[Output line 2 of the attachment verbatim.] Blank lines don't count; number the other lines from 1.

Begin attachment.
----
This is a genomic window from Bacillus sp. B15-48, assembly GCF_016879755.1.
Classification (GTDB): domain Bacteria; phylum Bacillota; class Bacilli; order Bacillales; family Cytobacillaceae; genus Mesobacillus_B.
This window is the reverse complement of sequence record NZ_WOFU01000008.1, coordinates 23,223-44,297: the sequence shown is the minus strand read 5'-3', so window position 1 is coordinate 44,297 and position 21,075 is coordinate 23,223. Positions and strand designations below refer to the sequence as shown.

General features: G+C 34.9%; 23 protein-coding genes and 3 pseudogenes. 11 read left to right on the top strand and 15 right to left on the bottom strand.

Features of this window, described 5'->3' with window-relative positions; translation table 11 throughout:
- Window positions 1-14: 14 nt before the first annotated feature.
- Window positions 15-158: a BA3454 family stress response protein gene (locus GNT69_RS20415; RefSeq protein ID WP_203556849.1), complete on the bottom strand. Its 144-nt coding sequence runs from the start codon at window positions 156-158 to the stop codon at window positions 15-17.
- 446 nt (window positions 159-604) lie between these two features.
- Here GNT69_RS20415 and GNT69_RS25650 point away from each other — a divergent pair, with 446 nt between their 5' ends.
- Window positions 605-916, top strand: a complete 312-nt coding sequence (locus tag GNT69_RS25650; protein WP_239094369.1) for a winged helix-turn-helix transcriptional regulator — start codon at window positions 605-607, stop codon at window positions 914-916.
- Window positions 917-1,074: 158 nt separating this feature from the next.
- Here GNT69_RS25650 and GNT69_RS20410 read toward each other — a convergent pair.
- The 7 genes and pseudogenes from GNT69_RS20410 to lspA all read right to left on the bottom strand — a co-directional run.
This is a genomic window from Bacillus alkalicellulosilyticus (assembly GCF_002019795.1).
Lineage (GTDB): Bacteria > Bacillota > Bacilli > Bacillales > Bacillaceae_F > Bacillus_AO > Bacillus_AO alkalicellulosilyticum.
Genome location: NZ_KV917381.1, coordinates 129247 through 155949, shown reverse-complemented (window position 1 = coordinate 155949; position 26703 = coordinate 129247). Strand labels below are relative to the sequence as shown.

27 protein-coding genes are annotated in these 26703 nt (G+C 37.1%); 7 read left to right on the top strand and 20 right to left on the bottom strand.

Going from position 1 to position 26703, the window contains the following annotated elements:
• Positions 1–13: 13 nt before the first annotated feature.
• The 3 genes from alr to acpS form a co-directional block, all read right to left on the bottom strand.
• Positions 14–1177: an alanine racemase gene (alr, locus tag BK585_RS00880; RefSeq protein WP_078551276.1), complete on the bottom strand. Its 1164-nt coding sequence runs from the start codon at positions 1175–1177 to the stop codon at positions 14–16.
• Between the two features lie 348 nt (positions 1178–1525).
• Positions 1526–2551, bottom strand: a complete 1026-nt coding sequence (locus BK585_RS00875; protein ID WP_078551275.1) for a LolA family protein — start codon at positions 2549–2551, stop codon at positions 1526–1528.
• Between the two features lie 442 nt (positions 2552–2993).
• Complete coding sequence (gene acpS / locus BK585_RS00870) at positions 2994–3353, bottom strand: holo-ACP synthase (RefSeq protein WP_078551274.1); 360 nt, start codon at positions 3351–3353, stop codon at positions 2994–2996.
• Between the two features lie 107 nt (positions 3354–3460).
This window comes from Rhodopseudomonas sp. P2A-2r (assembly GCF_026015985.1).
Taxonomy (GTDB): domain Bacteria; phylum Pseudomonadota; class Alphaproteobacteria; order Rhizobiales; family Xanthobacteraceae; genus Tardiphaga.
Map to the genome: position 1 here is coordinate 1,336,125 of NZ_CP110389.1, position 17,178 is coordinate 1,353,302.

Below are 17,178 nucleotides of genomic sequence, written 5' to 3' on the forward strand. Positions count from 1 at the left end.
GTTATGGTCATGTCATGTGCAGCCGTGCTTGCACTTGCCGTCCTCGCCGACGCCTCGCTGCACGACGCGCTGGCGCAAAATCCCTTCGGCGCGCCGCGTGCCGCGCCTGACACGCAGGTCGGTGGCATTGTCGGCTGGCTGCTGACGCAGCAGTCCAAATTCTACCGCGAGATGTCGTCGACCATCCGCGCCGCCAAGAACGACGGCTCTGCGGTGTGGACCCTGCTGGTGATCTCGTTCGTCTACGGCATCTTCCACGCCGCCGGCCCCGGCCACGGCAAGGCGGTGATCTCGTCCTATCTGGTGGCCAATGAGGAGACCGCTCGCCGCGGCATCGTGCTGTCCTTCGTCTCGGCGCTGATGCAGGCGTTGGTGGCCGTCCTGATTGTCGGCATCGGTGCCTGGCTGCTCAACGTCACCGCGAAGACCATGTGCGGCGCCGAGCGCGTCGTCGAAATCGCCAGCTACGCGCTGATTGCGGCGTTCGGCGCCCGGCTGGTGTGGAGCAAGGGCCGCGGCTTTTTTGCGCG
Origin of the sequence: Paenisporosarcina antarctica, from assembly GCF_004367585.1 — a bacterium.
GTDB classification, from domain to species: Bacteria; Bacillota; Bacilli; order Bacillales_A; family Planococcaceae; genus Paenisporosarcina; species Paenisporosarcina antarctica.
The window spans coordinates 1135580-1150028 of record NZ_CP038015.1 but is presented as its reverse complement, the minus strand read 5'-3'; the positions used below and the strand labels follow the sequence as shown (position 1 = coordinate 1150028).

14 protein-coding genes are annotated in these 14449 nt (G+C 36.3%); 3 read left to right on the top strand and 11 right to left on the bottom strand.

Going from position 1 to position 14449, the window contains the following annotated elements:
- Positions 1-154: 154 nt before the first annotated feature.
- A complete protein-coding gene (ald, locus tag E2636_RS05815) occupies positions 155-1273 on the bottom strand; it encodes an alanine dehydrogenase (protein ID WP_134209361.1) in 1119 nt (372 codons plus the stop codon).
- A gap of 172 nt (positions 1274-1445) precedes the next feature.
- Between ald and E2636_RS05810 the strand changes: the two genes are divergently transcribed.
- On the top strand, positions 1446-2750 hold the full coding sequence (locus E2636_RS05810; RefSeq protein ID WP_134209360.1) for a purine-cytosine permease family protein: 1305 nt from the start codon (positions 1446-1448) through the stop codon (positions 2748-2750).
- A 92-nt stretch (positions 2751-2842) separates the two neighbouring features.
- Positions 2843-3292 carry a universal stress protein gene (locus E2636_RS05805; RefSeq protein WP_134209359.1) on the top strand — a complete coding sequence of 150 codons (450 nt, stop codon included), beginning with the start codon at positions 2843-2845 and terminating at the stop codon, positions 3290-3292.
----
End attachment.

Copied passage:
Classification (GTDB): domain Bacteria; phylum Bacillota; class Bacilli; order Bacillales; family Cytobacillaceae; genus Mesobacillus_B.